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  • Provenance

    Vrej Baghoomian Gallery, New York; The Beckman Collection, New York

  • Exhibited

    New York, Vrej Baghoomian Gallery, Jean-Michel Basquiat, October 21 - November 25, 1989

  • Literature

    F. Pellizzi, G. O’Brian, & D. Cortez, eds., Jean Michel Basquiat: 21 October to 25 November 1989, New York, 1989, n.p., pl. 33 (illustrated); R.D. Marshall, J. Pratt, eds., Jean-Michel Basquiat, 1996, vol. II, pl. 6, p. 150 (illustrated). R.D. Marshall, J. Pratt, eds., Jean-Michel Basquiat, 3rd Edition, Paris, 2000, pl. 2, pp. 254-255 (illustrated);

  • Catalogue Essay

    Jean-Michel Basquiat remains one of the most intriguingly complex artists to have dominated the New York art world and the present lot, Untitled, highlights the artistic genius behind the superstar persona. Painted in 1987, this extraordinary work showcases the artist’s adaptation to the transition from New York graffiti artist to bona fide art world darling. Visually arresting with its chaotic assemblage of fiercely expressive heads, random groupings of text, and collage elements, it is clear that the artist’s intent was to assault the canvas-the imagery is barely contained within the rectilinear structure and its restrictions are discarded as the life within the work is propelled off the picture plane. This work highlights the artist’s uncanny ability to execute a work of immense size and significance which was fundamental in sustaining his power to transcend the individual and address broader issues, resulting in a direct confrontation with the contemporary environment of his time.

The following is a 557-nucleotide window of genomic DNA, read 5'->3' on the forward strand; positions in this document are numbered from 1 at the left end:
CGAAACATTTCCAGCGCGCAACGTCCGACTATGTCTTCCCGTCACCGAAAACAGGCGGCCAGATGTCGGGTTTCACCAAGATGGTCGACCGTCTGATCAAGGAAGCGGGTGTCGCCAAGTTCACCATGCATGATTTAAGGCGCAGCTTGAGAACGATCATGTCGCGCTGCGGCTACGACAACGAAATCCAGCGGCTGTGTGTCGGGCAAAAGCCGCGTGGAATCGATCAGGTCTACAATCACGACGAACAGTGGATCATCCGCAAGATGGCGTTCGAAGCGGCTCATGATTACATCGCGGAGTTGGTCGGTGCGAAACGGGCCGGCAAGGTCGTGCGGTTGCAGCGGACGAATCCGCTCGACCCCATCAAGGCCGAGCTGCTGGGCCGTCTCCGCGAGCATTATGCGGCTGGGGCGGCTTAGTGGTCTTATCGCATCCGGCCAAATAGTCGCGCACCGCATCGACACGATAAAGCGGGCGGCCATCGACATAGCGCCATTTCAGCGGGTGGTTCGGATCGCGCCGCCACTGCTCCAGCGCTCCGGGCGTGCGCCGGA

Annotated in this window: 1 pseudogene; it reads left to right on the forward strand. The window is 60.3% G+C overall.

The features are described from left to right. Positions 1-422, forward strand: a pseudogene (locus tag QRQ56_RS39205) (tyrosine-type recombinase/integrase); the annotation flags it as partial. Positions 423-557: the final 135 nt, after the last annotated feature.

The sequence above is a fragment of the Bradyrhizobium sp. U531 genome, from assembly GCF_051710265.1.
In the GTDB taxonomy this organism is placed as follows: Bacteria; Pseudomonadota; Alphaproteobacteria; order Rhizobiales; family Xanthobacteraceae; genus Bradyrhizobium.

Dominating the center of Untitled are three figures: the principal one being an inky black one-eyed torso, arms outstretched and spinal cord dangling into the lower half of the canvas. Flanked on either side of the torso, an outline sketch of a bat with wings extended and a brightly colored disembodied head, which is exemplary of an early motif of Basquiat’s that would eventually underpin the artist’s work for the rest of his career. Born to a Haitian father and a Puerto Rican mother and raised in the cultural crucible of Brooklyn, Basquiat was fascinated by his rich mixture of cultural heritage and its artistic legacy.The skull in the present work clearly demonstrates his knowledge of African reliquary masks with their haptic emphasis on teeth and eyes, not dissimilar to the Nkisi figures of the Hemba culture (cf. figure 1). Shamanistic, Basquiat’s heads resonate with an aggression that is part spiritual, part violent. This reference to his heritage and upbringing ultimately provided him with countless sources of artistic inspiration.